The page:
If British industry succeeds in saving lives during the COVID-19 pandemic, it would in part be thanks to the pioneering role played by Formula One (F1) racing teams in the country. Seven of F1’s 10 teams have joined forces with leading aerospace and engineering firms to ramp up production of ventilators, while Mercedes has also worked with medics and academics to produce an alternative breathing aid. Normally obsessed with improving the performance of cars that race at more than 320kph, the teams are stripping back lifesaving devices and using computer simulation to test whether more simplified models can be mass produced. The seven
BITING THE BULLET: Barcelona’s Lionel Messi said that top players would make contributions so that the club’s employees can collect 100 percent of their salary Three-quarters of Rugby Australia’s staff were temporarily laid off yesterday amid huge financial losses from the sport’s coronavirus-enforced shutdown, while Lionel Messi confirmed on Monday that Barcelona’s players would take a 70 percent pay cut to ensure that the club’s other employees are paid. The cuts to rugby staff were “the toughest decision in the game’s history,” governing body CEO Raelene Castle said. “Although extremely painful, they are necessary to ensure ... we are able to come out the other side of this global crisis, fully operational and ready to throw everything into the rebuild.” The sport has been hit hard by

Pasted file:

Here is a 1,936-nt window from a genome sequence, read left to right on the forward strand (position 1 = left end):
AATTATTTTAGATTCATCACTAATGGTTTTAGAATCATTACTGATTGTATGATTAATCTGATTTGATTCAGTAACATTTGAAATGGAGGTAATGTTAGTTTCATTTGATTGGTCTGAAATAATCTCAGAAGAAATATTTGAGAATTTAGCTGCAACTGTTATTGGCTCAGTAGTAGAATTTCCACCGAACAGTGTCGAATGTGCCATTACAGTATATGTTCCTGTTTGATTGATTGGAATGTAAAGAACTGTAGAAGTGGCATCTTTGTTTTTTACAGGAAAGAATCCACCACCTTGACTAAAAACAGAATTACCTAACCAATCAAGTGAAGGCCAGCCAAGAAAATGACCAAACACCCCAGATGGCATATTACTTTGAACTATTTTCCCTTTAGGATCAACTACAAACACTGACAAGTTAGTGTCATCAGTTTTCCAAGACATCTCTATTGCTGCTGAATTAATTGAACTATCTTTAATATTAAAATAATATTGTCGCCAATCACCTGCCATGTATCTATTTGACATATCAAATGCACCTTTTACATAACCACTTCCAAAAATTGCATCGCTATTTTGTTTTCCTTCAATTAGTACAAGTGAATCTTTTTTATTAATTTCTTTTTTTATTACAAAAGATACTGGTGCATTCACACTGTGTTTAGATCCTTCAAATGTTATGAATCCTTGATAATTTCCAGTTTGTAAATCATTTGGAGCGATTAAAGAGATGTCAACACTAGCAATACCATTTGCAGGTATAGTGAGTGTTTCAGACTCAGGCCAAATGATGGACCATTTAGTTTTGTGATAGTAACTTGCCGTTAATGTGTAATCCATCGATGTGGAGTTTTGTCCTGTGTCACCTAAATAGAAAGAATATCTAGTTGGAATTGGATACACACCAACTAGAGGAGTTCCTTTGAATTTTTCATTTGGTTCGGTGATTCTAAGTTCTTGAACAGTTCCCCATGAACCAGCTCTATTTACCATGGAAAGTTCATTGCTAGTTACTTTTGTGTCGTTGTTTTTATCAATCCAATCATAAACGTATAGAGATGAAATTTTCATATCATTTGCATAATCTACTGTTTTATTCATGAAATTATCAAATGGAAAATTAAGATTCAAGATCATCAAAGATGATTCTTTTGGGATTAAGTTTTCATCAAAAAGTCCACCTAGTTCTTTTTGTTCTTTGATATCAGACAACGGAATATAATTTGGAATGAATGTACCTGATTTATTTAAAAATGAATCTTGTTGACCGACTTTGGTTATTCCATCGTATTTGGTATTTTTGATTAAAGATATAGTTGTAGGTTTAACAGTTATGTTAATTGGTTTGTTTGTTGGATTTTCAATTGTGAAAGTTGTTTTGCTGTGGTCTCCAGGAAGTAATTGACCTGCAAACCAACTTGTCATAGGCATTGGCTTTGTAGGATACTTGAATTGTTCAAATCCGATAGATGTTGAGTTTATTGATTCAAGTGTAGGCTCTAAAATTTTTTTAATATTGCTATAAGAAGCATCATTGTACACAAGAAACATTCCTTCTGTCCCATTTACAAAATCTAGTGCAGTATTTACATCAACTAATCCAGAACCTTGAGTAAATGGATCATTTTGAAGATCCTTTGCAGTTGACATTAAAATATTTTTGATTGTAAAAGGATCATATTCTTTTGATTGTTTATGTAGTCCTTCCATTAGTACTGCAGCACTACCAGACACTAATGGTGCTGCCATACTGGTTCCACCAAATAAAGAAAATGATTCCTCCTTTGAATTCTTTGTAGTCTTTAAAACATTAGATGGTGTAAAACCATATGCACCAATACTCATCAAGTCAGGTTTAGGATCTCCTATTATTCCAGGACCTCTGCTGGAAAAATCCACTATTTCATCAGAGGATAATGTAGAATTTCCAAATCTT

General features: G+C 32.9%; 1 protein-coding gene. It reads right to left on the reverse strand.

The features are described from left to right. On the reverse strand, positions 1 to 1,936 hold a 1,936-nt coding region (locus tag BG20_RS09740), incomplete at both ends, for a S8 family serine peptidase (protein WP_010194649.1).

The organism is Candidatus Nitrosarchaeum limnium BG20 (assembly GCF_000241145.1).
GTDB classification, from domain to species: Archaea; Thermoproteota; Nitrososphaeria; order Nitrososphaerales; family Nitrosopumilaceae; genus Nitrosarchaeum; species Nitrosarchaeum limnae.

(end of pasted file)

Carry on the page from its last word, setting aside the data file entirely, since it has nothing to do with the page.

Australian Daniel Ricciardo reckons that self-isolation makes for a perfect training camp — although it helps to be on the family farm in Western Australia with a swimming pool and some machinery to play with. In a live question-and-answer session on Instagram organized by his Renault Formula One team, the Australian talked about what he was doing to pass the time waiting for a coronavirus-ravaged season to start. “I know it’s probably going to be a while till we race again, but I’m not allowing myself to go back into holiday mode,” Ricciardo said. “Training is definitely the thing that’s keeping me with